Moving Grain: Navigation Difficulties Slow Barge Traffic

    Barges on Mississippi River. ©Debra L Ferguson

    Navigation Difficulties Slow Barge Traffic

    Total downbound barge traffic through the locking system of the Mississippi, Illinois, Ohio, and Arkansas rivers has decreased the last three weeks. Water levels have rapidly declined since the flooding and highwater events earlier this year. Lower water levels, aggravated by increased sediments deposited during the flood stages, cause grounding hazards. Several barges have grounded this month.

    The U.S. Coast Guard and U.S. Army Corps of Engineers (USACE) issued warnings to mariners to reduce speeds and proceed with caution along portions of the inland waterways. USACE lock maintenance and dredging operations have also caused delays and traffic restrictions in some areas. These navigational issues, combined with recent high barge shipping rates and a low supply of barges upriver, have decreased the number of grain barges and volume of grain transiting the locks.

    The number of barges unloaded at the Port of New Orleans has remained high, suggesting increased grain shipments are arriving from elevators south of the locking portion of the river system.

    EIA Reports Strong Distillate Production in 2019 and 2020

    The Energy Information Administration’s (EIA) most recent Short-Term Energy Outlook reports crude oil prices are expected to remain stable or slightly lower through the end of the year as distillate fuel production rises.

    “EIA estimates that distillate fuel yields at U.S. refineries averaged 29.6 percent in July, the highest for any July on record. In both 2019 and 2020, EIA expects refiners to continue increasing distillate yields. This, in combination with rising refinery runs, is expected to lead to record levels of distillate production in both years. EIA expects high U.S. distillate production to support rising U.S. distillate fuel exports to help satisfy global demand for lowsulfur bunker fuel that meets new maritime fuel specifications, which come into effect in January 2020.”

    Lower crude oil prices and strong distillate inventories apply downward pressure on diesel fuel rates. Over the past 6 weeks, U.S. average diesel fuel prices have fallen more than 6 cents per gallon.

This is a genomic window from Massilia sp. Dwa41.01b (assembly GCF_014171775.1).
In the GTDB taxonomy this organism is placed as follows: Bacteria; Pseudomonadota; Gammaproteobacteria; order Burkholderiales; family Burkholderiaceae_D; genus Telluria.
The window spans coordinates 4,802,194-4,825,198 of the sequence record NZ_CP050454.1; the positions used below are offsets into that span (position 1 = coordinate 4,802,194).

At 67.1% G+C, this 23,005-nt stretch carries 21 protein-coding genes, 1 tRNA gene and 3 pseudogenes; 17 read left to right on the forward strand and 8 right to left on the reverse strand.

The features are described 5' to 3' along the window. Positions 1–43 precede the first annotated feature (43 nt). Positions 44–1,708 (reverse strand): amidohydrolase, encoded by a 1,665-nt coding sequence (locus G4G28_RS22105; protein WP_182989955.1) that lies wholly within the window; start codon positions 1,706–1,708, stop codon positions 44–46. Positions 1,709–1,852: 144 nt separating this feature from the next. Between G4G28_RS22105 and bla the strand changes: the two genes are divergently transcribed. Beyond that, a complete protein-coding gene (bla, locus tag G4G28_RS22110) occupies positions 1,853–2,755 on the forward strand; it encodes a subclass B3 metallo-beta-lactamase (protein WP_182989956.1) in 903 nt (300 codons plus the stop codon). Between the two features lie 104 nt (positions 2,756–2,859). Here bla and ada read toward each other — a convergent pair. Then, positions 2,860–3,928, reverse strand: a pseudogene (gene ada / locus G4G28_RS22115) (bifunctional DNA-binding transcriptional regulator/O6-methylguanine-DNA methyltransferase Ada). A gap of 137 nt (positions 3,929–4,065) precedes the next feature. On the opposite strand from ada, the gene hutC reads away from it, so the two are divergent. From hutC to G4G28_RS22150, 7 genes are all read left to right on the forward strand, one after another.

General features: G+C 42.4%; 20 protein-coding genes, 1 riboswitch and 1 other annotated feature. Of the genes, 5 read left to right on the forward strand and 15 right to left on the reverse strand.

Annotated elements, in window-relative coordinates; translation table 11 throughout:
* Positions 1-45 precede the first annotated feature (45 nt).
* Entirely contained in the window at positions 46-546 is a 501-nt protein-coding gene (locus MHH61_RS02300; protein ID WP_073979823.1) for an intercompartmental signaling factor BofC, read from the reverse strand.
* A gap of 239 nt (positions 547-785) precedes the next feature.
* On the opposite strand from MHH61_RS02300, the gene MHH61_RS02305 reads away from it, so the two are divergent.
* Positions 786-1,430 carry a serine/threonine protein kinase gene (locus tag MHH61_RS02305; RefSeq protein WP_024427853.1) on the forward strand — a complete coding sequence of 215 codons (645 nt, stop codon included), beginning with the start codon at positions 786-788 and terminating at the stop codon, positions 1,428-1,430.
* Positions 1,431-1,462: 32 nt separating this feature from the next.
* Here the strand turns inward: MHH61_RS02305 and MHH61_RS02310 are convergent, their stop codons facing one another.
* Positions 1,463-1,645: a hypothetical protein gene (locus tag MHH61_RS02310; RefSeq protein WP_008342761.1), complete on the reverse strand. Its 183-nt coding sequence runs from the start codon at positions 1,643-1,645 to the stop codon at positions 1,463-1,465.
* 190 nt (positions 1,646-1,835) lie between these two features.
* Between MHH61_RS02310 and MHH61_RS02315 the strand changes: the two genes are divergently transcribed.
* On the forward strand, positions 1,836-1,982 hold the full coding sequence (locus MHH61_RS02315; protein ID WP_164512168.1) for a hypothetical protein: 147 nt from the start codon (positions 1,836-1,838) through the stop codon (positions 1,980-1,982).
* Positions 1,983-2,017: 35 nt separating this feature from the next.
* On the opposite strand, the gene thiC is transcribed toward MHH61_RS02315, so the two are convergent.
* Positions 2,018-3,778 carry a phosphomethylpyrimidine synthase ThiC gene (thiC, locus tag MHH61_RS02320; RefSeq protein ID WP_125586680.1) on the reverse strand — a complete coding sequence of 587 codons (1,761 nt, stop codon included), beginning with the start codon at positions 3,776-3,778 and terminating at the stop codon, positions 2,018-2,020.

FMCSA Seeks Comments on Hours of Service Proposed Rule

    The Federal Motor Carrier Safety Administration (FMCSA) seeks comments on flexibility within the hours of service (HOS) rule by:

    1. allowing the 30-minute rest break to be satisfied by a driver using on duty, not driving status;
    2. splitting 10 hours off duty in a sleeper berth into two periods;
    3. allowing one off-duty break of at least 30 minutes, but not more than three hours, that would pause a truck driver’s 14-hour driving window;
    4. extending by two hours the time driving is permitted to account for adverse conditions; and
    5. lengthening the short-haul drivers’ maximum on-duty period from 12 to 14 hours and extending the distance limit from 100 to 150 air miles.

    The proposed rule, with comments due by October 7, is available here.

    Snapshots by Sector

    Export Sales

    For the week ending August 8, unshipped balances of wheat, corn, and soybeans totaled 13.3 mmt. This indicates a 17 percent decrease in outstanding sales, compared to the same time last year. Net corn export sales reached .056 mmt, up 32 percent from the previous week. Net soybean export sales were negative .110 mmt, compared to the past week. Net weekly wheat export sales reached .462 mmt, down 5 percent from the previous week.

    Grain News on AgFax


    U.S. Class I railroads originated 21,402 grain carloads during the week ending August 10. This is a 5 percent decrease from the previous week, 2 percent less than last year, and 3 percent lower than the 3-year average.

    Average September shuttle secondary railcar bids/offers (per car) were $150 below tariff for the week ending August 15. This is $125 more than last week and $206 lower than this week last year. There were no non-shuttle bids/offers this week.


    For the week ending August 17, barge grain movements totaled 547,342 tons. This is a 3.5 percent decrease from the previous week and 23 percent less than the same period last year.

    For the week ending August 17, 348 grain barges moved down river. This is 20 fewer barges than the previous week. There were 682 grain barges unloaded in New Orleans, 3 percent less than the previous week.

    For the week ending August 15, 44 ocean-going grain vessels were loaded in the Gulf. This is 47 percent more than the same period last year. Forty-four vessels are expected to be loaded within the next 10 days. This is 19 percent fewer than the same period last year.

    As of August 15, the rate for shipping a metric ton (mt) of grain from the U.S. Gulf to Japan was $50.50. This is 3 percent more than the previous week. The rate from the PNW to Japan was $27.75 per mt, 3 percent more than the previous week.


    For the week ending August 19, the U.S. average diesel fuel price decreased 1.7 cents from the previous week, to $2.994 per gallon. This price is 21.3 cents less than the same week last year.

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